Renowned Nigerian environmentalist Nnimmo Bassey, Director of Environmental Rights Action and Chair of Friends of the Earth International, has a long history of opposing destructive oil extraction activities. “We have suffered Shell’s destruction of communities and biodiversity as well as oil spills and illegal gas flaring for decades. Now we can add financing REDD for greenwash and profits to the long list of Shell’s atrocities.”
Tom Goldtooth, Executive Director of the Indigenous Environmental Network, noted that “Shell already committed genocide against the Ogoni People of the Niger Delta. REDD allows Shell and other polluting corporations to expand fossil fuel extraction and continue destroying the climate and violating Indigenous Peoples’ rights worldwide. As we speak, Shell is trying to expand its oil drilling operations in environmentally sensitive offshore Alaska, despite the protests of Alaska Natives.”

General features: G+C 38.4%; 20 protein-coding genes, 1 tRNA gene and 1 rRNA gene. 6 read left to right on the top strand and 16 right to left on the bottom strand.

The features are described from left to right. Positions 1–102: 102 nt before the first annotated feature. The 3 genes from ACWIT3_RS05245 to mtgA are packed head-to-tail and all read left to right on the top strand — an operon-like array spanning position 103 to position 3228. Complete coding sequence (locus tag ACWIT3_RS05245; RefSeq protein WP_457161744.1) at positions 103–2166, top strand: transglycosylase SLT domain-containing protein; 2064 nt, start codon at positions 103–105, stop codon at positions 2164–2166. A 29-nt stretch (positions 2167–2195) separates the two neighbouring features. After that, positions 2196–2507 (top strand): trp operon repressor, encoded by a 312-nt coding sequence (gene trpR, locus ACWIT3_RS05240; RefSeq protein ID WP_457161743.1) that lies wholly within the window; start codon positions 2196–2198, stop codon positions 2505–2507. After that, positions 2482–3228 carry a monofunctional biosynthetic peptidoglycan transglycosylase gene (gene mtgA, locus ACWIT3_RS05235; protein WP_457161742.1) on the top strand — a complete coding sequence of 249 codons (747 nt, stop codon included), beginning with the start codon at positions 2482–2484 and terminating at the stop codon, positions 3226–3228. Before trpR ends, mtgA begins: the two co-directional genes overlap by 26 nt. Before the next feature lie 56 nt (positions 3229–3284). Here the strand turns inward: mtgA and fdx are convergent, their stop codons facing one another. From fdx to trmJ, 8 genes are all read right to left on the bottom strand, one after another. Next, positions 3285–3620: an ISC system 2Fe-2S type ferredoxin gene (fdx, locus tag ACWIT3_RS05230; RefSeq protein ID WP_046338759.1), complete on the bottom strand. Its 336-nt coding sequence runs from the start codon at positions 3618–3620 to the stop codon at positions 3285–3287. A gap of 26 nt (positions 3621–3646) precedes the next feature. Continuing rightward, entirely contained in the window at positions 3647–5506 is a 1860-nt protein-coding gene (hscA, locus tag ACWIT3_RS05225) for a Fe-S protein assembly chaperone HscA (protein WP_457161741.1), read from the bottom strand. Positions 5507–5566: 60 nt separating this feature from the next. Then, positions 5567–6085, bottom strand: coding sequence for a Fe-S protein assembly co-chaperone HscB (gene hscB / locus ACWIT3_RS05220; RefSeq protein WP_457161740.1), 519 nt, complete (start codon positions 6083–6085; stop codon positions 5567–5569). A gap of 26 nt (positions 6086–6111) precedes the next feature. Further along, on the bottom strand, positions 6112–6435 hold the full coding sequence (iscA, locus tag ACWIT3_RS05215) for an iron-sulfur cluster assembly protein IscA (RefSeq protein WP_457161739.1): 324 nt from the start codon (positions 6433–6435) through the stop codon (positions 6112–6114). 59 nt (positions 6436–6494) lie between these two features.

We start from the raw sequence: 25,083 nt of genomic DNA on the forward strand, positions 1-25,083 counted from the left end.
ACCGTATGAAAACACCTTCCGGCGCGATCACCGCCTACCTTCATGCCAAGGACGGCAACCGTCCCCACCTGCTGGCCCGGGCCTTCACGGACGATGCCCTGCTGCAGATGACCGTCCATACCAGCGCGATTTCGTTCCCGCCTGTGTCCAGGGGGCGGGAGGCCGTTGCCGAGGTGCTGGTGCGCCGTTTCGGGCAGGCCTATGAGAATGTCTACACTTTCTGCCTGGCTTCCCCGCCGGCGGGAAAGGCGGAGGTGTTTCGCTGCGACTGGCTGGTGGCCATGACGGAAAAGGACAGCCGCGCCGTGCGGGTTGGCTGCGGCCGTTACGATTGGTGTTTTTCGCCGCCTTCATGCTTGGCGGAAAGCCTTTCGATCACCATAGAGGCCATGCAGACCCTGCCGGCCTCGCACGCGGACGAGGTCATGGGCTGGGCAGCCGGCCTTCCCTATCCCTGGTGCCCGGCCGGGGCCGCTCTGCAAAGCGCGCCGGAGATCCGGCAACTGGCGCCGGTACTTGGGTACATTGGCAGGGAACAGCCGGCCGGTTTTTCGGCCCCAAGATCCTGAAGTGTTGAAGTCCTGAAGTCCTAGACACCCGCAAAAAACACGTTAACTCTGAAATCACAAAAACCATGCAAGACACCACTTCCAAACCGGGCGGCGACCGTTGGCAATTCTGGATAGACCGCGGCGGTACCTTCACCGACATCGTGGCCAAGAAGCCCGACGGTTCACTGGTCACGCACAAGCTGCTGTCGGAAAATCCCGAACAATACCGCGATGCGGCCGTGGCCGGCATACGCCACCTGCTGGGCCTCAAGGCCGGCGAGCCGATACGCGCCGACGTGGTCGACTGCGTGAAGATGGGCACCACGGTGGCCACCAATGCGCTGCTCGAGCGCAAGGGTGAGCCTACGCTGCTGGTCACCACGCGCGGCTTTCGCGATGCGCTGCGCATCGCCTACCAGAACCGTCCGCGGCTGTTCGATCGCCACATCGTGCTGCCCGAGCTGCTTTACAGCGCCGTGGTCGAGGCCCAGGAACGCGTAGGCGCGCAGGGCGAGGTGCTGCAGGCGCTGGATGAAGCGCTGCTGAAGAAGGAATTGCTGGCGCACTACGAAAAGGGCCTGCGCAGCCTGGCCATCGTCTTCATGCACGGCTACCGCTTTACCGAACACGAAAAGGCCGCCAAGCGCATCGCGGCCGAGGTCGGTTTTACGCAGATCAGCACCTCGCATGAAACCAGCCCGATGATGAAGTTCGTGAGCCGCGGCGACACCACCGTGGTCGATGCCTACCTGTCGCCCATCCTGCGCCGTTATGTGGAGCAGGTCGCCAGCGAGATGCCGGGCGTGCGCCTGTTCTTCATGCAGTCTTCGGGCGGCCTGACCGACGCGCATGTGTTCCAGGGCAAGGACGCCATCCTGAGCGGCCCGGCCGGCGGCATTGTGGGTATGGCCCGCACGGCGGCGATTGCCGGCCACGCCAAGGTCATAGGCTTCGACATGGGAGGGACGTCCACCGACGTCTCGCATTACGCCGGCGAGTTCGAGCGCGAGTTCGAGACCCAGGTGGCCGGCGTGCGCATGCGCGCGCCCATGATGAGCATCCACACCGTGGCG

“Shell is compounding its devastating impacts on Mother Earth and Indigenous Peoples by financing REDD which may result in the largest land may grab of all time and more genocide against Indigenous Peoples,” Goldtooth warned.
According to Goldtooth, “Most of the forests of the world are found in Indigenous Peoples’ land. REDD-type projects have already resulted in land grabs, violations of human rights, threats to cultural survival, militarization, scams and servitude.”
For Teguh Surya, Campaign Director of WAHLI–Friends of the Earth Indonesia, REDD is simply “pathetic eco-business.” “Shell must not use our beautiful forests to greenwash the environmental crimes and human rights abuses it has committed in Nigeria and elsewhere.”
Last week, the 300 million-strong international peasant and farmer organization, Via Campesina, rejected REDD and denounced that forest conservation should not be used as “an excuse” so that “countries and corporations continue contaminating…” Furthermore Via Campesina noted that “carbon trading has proven extremely lucrative in terms of generating investor dividends, but has completely failed in reducing greenhouse gases.”
CITATION: David Fogarty and Sunanda Creagh. Indonesia project boosts global forest CO2 market. Reuters. Tue Aug 24, 2010.